What appears to be a rather simple and obvious painting of hanging laundry outside a building (with a presumed clay or stucco façade) is however a very moving and beautiful image. I try to imagine who the clothes belong to, what time of day it is, and why an artist would choose such subject matter and though I come away with lots of thoughts, what I mostly experience – and what is most important, is a sense of empathy and sensitivity for the natural beauty of the scene.
Kevin Bacon played a character named Fenwick in the movie “Diner” who often used the phrase “It's just for a smile,” when he was either in trouble or acting mischievously. This image of a penguin having its cigar lit by a human reminds me of what Fenwick would day if he painted it. The image is funny to me yet it is also disturbing but in a good way, though I’m not sure why. It is all at once silly yet confident, and a bit cocky though fragile. I enjoy this silly confident painting; it makes me smile. Sometimes we just need a good chuckle when looking at art.
This piece, simply titled, “Mickey Mouse” is a seamless artistic achievement of cross-cultural references. The pattern of the famous mouse juxtaposed with the hearts appears a bit pretty and delicate at first and though I’m fine with it being pretty it also harkens darker thoughts of sweatshops and grave markers. I realize when looking at art we are open to many interpretations and with images of pop culture we are often directed to think of them in a logically familiar way, but for me, in this case I imagine this image of the mouse was around before Mickey Mouse was even created – as if the pattern, for some magical reason was from a different era, of a hidden region of the world, a place Disney would have liked to visit but never did.
Owl
Benjamin DegenOwl, 2020. Susan Inglett Gallery
Have you ever been in the forest and heard the sound of an owl swooping overhead? I have. Several times. And I’ll never forget it. Owls are stealth and wicked hunters. They fly smoothly and swiftly but most importantly they fly in a practically silent manner. Yet their presence is known. Degen’s piece moves me; it captures a moment in time – of the owl’s flight through the trees. His drawing is silent yet one can hear the sound of the many brushstrokes – each tiny mark clawing its way into fruition – making its presence known.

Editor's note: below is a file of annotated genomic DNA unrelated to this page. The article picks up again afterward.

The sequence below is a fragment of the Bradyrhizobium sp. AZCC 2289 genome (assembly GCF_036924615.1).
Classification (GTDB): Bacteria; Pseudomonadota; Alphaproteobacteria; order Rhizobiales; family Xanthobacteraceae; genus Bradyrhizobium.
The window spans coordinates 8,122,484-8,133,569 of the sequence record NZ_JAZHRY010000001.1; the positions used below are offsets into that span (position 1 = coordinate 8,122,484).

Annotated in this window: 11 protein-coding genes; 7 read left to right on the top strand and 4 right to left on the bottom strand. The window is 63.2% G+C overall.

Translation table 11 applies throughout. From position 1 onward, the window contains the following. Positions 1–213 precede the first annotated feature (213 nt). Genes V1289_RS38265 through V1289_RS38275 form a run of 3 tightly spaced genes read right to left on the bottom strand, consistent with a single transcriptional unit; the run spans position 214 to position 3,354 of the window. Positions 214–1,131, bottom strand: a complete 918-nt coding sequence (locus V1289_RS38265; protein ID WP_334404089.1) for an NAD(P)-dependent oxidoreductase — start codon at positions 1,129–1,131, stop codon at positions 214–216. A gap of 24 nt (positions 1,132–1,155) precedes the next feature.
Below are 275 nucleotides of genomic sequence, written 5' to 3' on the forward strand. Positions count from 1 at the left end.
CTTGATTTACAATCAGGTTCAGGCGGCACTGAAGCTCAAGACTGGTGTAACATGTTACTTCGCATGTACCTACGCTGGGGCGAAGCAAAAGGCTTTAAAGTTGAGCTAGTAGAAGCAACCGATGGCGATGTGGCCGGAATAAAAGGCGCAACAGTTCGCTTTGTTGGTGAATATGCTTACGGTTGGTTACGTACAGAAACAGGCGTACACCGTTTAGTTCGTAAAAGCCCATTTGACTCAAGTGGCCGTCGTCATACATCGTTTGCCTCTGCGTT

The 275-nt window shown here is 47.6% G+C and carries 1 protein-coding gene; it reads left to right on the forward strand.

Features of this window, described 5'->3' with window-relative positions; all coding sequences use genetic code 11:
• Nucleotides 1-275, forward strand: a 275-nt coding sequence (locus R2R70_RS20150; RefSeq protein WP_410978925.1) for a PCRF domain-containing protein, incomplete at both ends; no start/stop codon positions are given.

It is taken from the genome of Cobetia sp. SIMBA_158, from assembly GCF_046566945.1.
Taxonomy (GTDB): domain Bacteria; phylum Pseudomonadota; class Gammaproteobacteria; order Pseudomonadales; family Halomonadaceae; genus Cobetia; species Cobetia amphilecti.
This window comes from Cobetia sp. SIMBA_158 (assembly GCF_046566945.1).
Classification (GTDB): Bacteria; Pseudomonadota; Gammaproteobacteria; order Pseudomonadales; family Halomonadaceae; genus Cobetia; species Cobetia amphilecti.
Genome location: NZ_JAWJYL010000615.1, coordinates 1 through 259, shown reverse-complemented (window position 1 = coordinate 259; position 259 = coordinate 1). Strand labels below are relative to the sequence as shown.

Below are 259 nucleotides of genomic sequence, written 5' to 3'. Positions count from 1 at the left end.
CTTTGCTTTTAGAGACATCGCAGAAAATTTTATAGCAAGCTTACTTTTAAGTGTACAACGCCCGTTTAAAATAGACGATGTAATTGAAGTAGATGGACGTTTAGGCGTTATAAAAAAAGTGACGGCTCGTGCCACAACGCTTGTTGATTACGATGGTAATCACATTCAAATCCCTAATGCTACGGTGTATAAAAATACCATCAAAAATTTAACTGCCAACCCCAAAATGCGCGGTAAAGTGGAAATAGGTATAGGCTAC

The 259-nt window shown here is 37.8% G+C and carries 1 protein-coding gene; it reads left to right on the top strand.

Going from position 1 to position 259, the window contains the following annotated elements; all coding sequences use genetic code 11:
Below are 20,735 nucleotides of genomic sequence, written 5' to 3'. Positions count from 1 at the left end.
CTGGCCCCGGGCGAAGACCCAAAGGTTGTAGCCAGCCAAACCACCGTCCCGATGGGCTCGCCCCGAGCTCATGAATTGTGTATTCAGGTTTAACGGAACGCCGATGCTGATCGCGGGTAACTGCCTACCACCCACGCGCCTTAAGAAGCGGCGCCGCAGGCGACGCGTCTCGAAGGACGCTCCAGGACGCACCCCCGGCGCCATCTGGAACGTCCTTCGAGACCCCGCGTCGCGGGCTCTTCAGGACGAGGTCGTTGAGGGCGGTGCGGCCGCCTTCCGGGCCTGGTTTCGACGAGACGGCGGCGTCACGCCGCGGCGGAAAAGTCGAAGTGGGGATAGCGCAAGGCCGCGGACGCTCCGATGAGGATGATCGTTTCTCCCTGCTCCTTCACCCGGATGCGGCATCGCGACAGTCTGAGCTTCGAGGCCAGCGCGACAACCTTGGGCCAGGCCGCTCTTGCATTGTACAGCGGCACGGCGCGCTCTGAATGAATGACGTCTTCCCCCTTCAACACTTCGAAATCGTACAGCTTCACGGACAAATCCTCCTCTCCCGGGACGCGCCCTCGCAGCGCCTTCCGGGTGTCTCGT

Brown’s work over the years has often intrigued me with its comic book and folk art influences and his calculated narratives commenting on American culture. This piece from 1988, yes, 1988, is so very timely and could very well be viewed as if it were painted just last month! How is that not intriguing? The title in particular, “Third World City Council Alderman Remove Pictures At An Exhibition Which They Find Offensive,” navigates the waters of censorship, theater and politics, which is what we, as a country are dealing with in our current climate of socio-politics. The painting is well handled, the forms and colors simplified in order to lend focus on the narrative, which is emphasized with the incredible details of Aunt Jemimah’s bandana and Uncle Ben’s portrait peeking out from behind the aldermen. The painting harkens folk art, choreographed music videos from the 80’s and the theater of the absurd.
There is something voluminous about the minimal presentation in this piece – of what appears to be a cut section of a tree. The colors and marks are understated and delicate yet begs to be touched and seems to be speaking to us. I believe there is a subtlety to this piece that may or may not play the role of a grave marker. Maybe it could be a commentary on death or life or both. After all, how do we define the mystery of death without knowing the glory of life? González’s piece is a profound symbol that all at once is familiar and yet wonderfully strange in its simplified beauty.